Every week, we ask our developers to give us an update on what they’re working on to keep you up to date. This week, Andrue and Volvary will tell you about some groundwork they’ve been laying for the artists, and I’ll talk about about some principles of storytelling that we’ve been playing with! ~e
Andrue: This week in programming, the Camera Hunger Games is over. A mutant victor arises! The new User Interface takes its turn in the spotlight, and it is no longer safe to leave the base! You’re likely to run out of battery, meaning no motor! No light! No drill! What will we think of next?!
Volvary: What’s in your cargo, you ask? What pieces are mounted on your rover? Now you can know! _(sort of…)_ While still incomplete, the Status is now rigged to be shown and used.
Eric: Writing for video games is complicated. We want to tell a genuinely great story with Gears of Eden, but that’s difficult. Typically when one writes, they’re thinking of a series of events that’ll happen the same way every time. Because of course they will, they’re words on a page or they’re a frames in a movie or show. Neither of those are dependent on the user behaving in a certain way. Never before has a movie ended abruptly because Sylvester Stallone was too close to the corner of a wall when he shot his rocket launcher or wanted to try to punch the giant laser puking alien to death.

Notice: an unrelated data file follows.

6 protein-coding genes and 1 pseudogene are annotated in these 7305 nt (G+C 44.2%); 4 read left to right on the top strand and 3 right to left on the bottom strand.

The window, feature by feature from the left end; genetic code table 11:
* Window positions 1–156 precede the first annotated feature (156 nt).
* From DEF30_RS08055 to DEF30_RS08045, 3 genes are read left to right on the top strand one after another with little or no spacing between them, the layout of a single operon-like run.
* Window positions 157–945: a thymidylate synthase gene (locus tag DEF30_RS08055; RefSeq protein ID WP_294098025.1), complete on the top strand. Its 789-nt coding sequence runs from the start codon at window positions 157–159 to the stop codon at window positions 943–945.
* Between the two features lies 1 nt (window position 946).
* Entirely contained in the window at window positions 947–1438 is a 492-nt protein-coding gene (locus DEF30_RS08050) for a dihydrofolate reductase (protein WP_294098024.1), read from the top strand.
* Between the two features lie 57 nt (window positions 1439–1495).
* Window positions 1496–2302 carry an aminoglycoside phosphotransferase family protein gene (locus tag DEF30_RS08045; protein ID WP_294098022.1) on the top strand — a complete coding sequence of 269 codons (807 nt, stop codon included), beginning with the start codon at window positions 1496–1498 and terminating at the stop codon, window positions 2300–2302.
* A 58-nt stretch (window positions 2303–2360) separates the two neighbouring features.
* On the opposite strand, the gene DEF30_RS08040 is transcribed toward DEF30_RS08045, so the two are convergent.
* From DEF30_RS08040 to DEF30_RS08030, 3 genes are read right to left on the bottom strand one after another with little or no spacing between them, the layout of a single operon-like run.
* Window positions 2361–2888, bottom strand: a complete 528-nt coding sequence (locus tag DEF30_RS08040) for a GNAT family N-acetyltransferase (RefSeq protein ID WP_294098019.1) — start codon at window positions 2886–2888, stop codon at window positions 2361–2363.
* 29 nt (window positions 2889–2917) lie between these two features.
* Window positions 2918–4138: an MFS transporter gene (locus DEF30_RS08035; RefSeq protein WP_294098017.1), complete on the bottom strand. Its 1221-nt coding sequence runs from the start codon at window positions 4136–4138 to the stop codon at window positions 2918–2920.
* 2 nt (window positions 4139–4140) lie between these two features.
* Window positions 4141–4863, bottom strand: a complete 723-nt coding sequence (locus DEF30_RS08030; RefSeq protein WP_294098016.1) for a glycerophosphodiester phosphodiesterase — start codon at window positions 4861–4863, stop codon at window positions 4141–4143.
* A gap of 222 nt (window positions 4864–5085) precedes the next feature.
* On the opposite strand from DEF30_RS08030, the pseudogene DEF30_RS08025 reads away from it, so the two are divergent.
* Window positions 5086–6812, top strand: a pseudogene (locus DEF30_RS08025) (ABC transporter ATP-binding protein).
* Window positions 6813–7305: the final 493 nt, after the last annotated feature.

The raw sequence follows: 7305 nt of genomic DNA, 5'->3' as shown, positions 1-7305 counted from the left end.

So how do we handle this? And how do we handle the player who enjoys the gameplay, but doesn’t care about the story? I recently had to stop playing Digimon Story: Cyber Sleuth, a game I was fully enjoying, because I just couldn’t stand the hour-long exposition dumps!* We want our story to happen as the player is actively engaging with the gameplay, to compliment it, rather than having it run against it. After all, Gears of Eden is a game; we want you to play it.
We’ll see you next Wednesday with the next Dev Update!
*I’ll probably go back eventually. I really want UlForceVeedramon.